Thursday, November 27, 2008

Giving Thanks

So focused on where we want to go, it can be easy to forget where we have been, and how far we have come.

This holiday for me, crosses all lines of religion, ethnicity, and economics to be truly American. Only on this day do the roads empty, most stores close, and everyone has a common purpose, celebrated in one basic form. “Over the river and through the woods”, we go to celebrate the loved ones, the rock solid foundations in our lives. Priceless moments of conversations light and deep are cooked over the hard work of preparing the food, smells that linger a lifetime. Since living in town, I have enjoyed a walk outdoors at dusk, breathing in the silence of everyone feasting, gathered across the country in families together.

This year, my family is broken and my younger kids will be with their mother. My own sisters and parents are scattered. My friends all rightfully have plans of their own. A co-worker graciously invited me to join his family for a day of feast and football, but I have declined. Not to be pitied, or feeling depressed, for the first time in my life, I am thankful to be alone.

Fortunately, I am in no way truly alone. If I could get there, my children and sister in Oregon would share food and celebration with great spirit. In Pennsylvania, I have a father and sisters who would watch the Eagles with me in the same combination of hope and dread that plagues their loyal fans of 50 years.

And I have a mother whose eyes, as bright and blue as ever, might show the tiniest flicker of recognition at the sound of the voice she raised.

In this year of turmoil and change, one friendship has deepened into brotherhood, a man so there for me, and I for him, I joked yesterday that a day without at least a phone call causes withdrawal symptoms. Other friendships have blossomed or wilted according to the natural choices of sides. Some very old friendships have been re-ignited, and some great new friends welcome and support my current journey.

One year ago, I said I needed to hear my own voice. In the wreckage of homelife, work, and all that was not working, I was trying so hard to fix it all so fast, I could no longer tell what was truly my own, or just words I thought I was supposed to say. A second divorce, just like a bankruptcy, were options outside the strong family values I have known, but the din was overwhelming and could have led to a very real and awful silence.

So for better or worse, I am thankful today to be alone, to write and sing and do my work as best I can to put humble bread upon my table. I laugh, I can make others laugh. I cry, and am beginning to understand that it is not my job to keep others from crying. My inappropriate compulsive behaviors have vanished. There are those who congratulate me and others who admonish, but I am doing my best to hear those outside judgments as just votes of confidence, allowing my voice to be altered perhaps, but in no way diminished.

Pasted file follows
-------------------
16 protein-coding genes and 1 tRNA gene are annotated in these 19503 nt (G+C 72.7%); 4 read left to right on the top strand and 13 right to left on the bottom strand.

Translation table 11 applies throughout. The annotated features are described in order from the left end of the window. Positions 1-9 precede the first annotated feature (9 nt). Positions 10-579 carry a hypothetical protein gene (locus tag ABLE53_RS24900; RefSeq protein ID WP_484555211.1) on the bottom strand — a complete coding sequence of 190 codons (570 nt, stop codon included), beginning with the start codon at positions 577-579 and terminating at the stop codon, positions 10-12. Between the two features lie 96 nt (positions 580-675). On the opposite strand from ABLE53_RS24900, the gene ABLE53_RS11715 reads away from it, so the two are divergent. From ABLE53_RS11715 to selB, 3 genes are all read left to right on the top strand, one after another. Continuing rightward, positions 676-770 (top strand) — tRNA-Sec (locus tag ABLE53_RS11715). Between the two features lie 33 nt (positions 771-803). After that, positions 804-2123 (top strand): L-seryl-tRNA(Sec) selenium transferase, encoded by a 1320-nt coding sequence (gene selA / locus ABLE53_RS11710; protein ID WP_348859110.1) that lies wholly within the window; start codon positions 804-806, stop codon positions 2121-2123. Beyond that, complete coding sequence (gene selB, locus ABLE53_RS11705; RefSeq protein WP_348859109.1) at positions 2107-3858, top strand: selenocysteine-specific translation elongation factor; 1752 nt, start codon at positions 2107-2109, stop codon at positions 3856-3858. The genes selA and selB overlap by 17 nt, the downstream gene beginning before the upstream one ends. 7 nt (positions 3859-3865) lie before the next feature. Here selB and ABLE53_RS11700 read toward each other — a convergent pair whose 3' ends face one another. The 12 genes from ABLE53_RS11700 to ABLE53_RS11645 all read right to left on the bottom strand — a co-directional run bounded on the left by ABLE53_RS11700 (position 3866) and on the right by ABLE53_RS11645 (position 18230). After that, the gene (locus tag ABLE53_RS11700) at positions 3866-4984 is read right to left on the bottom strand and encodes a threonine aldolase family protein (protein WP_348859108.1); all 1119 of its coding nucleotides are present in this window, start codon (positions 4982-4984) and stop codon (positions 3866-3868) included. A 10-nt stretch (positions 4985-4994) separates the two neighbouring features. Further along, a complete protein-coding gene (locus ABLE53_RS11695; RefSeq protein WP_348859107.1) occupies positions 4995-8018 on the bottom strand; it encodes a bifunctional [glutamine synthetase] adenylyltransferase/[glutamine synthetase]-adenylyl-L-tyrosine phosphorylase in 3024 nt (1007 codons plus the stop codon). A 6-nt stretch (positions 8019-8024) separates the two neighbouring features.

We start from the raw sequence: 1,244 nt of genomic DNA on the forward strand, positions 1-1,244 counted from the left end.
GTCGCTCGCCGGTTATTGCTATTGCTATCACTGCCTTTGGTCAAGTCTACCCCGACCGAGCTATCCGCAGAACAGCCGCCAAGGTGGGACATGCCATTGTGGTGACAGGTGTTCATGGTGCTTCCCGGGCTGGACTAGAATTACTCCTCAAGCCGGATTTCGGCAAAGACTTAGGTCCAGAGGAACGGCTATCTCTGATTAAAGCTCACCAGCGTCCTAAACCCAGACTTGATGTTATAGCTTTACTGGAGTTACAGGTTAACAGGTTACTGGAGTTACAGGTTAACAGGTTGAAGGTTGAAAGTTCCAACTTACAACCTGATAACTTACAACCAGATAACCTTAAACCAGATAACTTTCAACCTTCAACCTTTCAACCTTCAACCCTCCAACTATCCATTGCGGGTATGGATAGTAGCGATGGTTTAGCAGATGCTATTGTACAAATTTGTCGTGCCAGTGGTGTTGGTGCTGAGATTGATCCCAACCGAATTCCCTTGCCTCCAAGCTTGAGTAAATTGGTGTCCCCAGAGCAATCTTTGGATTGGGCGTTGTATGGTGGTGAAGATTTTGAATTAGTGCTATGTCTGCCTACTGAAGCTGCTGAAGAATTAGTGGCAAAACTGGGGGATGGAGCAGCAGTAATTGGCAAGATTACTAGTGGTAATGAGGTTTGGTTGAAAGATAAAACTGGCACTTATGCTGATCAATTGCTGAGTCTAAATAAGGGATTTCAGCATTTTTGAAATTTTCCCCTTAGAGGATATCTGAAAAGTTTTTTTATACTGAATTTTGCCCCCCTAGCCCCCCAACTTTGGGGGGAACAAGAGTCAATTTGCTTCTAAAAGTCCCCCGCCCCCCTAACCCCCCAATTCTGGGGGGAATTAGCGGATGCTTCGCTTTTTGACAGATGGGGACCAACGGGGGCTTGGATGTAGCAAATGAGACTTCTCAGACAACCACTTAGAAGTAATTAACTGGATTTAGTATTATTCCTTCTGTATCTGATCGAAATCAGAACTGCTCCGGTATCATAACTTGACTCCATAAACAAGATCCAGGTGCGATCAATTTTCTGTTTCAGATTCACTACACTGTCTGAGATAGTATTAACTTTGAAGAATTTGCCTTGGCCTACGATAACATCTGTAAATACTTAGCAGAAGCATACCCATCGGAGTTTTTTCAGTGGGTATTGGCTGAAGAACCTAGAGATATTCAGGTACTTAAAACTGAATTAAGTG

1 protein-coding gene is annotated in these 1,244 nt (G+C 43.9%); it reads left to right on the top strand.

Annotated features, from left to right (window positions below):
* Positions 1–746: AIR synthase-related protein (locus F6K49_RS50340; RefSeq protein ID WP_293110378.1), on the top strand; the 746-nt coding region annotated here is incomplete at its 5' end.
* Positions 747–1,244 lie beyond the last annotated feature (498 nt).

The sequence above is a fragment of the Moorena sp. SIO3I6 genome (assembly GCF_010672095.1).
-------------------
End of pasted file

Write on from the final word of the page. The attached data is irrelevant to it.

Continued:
In this same circumstance twenty years ago, with the same guitar, piano, and dreams of writing novels, I felt half-complete. For life to be right as I knew and wanted it, all was second best until I had a mate with whom it could be shared. Having met a wonderful woman, I was determined to make our union work, no matter what. These many years, full of joys and pain, have provided lessons I needed to learn, as great and as hard as they have been. I have few regrets.

Today, I am liking the voice I hear. Always in need of refinement, still, it carries itself well, sings a song, alone or in a crowd, to make my mother proud.

Please share with your friends

4 comments:

persistentillusion said...

Happy Thanksgiving, Kip. Your journey is beautiful.

stamperdad said...

Enjoy the quality time with yourself. When I was single again for 14 years I learned most of all to like myself and to enjoy the time alone as well as the time with friends.

Best to you Kip
Steve

Laurie said...

Isn't it amazing how much our lives can change in such a short amount of time? You are an incredible person. I admire you, your perseverance, your talent, your integrity. Kip, you are a good soul. You share your heart and invite me in. The wounds and struggles of your heart look familiar to me. The passion for your dreams and life have a powerful presence there too. I feel right at home, comfortable and cozy. Thanks for opening the door. Big Hugs Kip! Happy Everyday!

John said...
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